The Washington Informer, July 25, 2012 by James Wright
A bill that would ban abortions in the District after 20 weeks has residents and leaders steaming that the U.S. Congress has once again taken upon itself to impose its will upon city residents.
Last Wednesday, July 18, the House Judiciary Committee passed an anti-abortion bill, the District of Columbia Pain-Capable Unborn Child Protection Act, 18-14 sponsored by Rep. Trent Franks (R-Ariz.), with all Republicans voting for it and Democrats voting against it. Anise Jenkins, the executive director for Stand Up! for Democracy in DC, a non-profit group that promotes D.C. statehood, attended the vote – known as a mark-up – and she’s livid about the outcome.
“It is D.C. residents, not Congress who need to use their oversight powers to monitor the undemocratic actions of those congressional members who target D.C.’s local laws,” Jenkins said. “We resent being used as a tool by Rep. Franks and other conservatives to overturn Roe vs. Wade or any national legislation. We hope Rep. Franks is not neglecting the needs of his own constituents while he spends considerable time and energy interfering with us.”
The bill doesn’t have the support of D.C. Del. Eleanor Holmes Norton (D), who has stated that she believes that the legislation is illegal because it’s in violation of Roe vs. Wade, the 1973 Supreme Court decision that legalized abortion. Norton, 75, said that the D.C. bill is the latest attempt by anti-abortion activists to invalidate the controversial court decision.
“With anti-choice Republicans in control of the committee, the final vote was never in doubt,” she said. “However, Republicans’ ganging up on the District, instead of introducing a nationwide bill, was quickly seen for what it is: the use of the women of this city to target Roe vs. Wade and the women whose reproductive health depends on the constitutionally guaranteed right to an abortion.”
The bill states that the only exception to an abortion after 20 weeks of pregnancy is if the life of the mother is in imminent danger. The legislation imposes criminal penalties, including a fine or up to two years imprisonment or both for the person who performs the abortion.
The bill would also create a cause of action against an individual performing an abortion for the woman, the birth father and the woman’s parents if she is an un-emancipated minor. The bill is based on the premise, hotly debated in scientific and medical circles, that the fetus feels pain after 20 weeks.
Norton attempted to testify against the bill at a subcommittee hearing on May 17 but was denied the opportunity, an action unprecedented on Capitol Hill. It’s customary for a representative to address legislation that affects their district.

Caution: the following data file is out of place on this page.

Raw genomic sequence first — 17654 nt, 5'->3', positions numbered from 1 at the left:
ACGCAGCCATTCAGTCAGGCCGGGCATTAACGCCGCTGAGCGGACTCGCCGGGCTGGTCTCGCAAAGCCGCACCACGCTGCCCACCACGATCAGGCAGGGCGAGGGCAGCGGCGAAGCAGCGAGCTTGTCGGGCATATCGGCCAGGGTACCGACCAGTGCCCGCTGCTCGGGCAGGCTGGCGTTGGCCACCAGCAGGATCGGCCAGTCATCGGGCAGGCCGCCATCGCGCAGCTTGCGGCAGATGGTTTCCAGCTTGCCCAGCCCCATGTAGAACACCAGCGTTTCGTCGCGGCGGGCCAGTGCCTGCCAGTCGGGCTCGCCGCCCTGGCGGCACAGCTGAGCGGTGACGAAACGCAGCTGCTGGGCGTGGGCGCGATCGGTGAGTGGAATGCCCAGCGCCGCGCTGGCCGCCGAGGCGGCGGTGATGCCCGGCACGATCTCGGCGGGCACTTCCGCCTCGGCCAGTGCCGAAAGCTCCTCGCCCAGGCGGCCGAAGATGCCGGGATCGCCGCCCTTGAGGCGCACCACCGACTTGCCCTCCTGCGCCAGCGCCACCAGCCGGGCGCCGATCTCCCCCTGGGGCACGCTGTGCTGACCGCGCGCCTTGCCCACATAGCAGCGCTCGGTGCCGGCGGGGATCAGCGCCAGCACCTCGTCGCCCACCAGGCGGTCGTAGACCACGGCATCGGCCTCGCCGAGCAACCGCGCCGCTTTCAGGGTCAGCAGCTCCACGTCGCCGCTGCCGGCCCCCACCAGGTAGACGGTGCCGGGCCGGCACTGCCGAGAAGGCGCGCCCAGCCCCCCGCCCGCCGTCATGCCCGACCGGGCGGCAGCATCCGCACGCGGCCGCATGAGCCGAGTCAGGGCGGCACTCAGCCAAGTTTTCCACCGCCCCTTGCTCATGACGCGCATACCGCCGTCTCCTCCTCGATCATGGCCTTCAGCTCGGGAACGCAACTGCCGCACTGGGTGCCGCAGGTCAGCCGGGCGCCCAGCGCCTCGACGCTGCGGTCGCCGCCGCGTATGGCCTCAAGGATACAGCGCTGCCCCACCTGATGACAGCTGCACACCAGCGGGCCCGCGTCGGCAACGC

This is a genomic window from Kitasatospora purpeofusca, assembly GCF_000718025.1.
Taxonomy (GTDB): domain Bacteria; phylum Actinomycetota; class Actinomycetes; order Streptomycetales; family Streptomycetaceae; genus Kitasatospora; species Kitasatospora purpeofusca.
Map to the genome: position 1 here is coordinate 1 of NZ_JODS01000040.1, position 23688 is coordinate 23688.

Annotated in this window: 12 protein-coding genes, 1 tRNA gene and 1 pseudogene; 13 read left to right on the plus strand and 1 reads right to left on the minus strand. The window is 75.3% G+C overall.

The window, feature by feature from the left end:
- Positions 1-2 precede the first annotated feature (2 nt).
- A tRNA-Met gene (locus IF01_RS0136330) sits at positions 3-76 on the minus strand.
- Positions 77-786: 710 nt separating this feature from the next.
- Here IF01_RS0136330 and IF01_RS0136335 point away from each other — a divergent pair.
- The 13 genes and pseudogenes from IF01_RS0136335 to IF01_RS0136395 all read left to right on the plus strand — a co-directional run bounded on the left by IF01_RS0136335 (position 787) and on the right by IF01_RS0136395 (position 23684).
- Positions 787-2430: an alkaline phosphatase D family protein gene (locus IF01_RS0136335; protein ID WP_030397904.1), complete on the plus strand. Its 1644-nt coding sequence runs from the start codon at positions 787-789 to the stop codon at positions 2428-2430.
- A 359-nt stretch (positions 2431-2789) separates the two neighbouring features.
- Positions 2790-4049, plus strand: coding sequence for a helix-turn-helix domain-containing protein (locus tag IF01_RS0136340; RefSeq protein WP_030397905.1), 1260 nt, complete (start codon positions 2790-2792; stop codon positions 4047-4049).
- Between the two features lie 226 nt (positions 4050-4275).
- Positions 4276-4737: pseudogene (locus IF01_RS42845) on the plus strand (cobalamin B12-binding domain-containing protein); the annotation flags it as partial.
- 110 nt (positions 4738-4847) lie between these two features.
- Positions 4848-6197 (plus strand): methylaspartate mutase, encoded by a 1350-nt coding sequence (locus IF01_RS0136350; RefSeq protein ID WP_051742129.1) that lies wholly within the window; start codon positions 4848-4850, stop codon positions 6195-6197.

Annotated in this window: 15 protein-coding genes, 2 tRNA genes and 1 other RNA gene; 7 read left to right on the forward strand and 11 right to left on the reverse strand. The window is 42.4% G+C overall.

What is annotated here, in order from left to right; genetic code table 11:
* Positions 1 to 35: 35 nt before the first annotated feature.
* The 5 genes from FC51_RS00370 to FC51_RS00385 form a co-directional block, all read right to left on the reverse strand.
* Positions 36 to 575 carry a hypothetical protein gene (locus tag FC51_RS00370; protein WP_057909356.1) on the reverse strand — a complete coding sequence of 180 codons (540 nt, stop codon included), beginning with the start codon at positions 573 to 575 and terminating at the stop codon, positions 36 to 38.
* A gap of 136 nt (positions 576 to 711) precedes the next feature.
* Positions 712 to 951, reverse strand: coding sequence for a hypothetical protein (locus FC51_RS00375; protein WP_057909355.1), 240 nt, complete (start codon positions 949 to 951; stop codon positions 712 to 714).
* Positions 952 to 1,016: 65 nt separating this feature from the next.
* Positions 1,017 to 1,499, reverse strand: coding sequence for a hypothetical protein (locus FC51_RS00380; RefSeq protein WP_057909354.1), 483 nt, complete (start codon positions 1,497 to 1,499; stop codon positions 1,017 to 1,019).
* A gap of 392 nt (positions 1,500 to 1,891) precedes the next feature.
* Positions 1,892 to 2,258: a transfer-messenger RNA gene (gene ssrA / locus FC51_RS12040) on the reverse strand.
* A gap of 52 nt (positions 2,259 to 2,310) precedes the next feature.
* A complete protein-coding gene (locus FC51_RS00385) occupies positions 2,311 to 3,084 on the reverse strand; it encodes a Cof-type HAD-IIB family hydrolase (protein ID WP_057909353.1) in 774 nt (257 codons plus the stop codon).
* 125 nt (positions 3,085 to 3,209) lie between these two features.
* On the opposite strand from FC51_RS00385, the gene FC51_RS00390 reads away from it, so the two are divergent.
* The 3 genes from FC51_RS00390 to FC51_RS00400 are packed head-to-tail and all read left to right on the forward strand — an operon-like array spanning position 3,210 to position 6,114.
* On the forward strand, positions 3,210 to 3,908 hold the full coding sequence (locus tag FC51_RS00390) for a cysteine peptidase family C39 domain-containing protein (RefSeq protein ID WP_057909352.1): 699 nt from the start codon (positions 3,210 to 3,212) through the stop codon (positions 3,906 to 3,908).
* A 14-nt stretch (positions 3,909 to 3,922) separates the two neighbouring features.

Franks, who represents northwestern Arizona and a large portion of the western suburbs of Phoenix, was criticized by Ilir Zherka, the executive director for DC Vote, a non-profit in Northwest that supports the District having a full member of the U.S. Congress.
“Franks should be ashamed of himself for trying to impose his personal political agenda upon a group of Americans [who] have no vote in the Congress,” Zherka said. “The Judiciary Committee vote in favor of this bill violates fundamental principles of democracy. Ultimately, we believe Franks’ efforts will fail.” Norton is also fighting language in the House version of the budget bill that would prohibit the District from using its own money to pay for abortions for low-income residents.
Martrice Green, of Northeast, said that she’s incensed about Franks’ bill and thinks that it goes too far in terms of the District.
“His bill is unfair,” said Green, 62. “He doesn’t have the right to tell a woman what to do with her body. He’s not a woman.”
However, Green is not surprised by Franks’ legislation.
“Of course, this is taxation without representation,” she said. “There seems to be a mentality on Capitol Hill that we don’t know what we are doing in the District and they think that they know what’s best for us.”
Sandy Adams, of Northeast, echoes what Jenkins said about Franks needing to focus on his district.
“I don’t tell people in Arizona what they need to do and Arizona needs a lot of help,” said Adams, 44. “The other members of Congress need to stay out of our business.”
Norton expects for the Franks’ bill to go to the House floor, where it should pass because it has 215 co-sponsors. She doesn’t think that the Democratic-controlled Senate will take up the bill, noting that a companion measure only has 30 co-sponsors and that’s far from the 51 votes needed to go to President Obama for his signature which would make it a law.
In the eyes of Joyce Robinson-Paul of Southeast, abortion remains a secondary issue. The real issue is self-governance for the District. She said that she’s fed up with “Congress interfering with the city.”
“This is modern day slavery and I can’t take it anymore,” said Robinson-Paul, 63.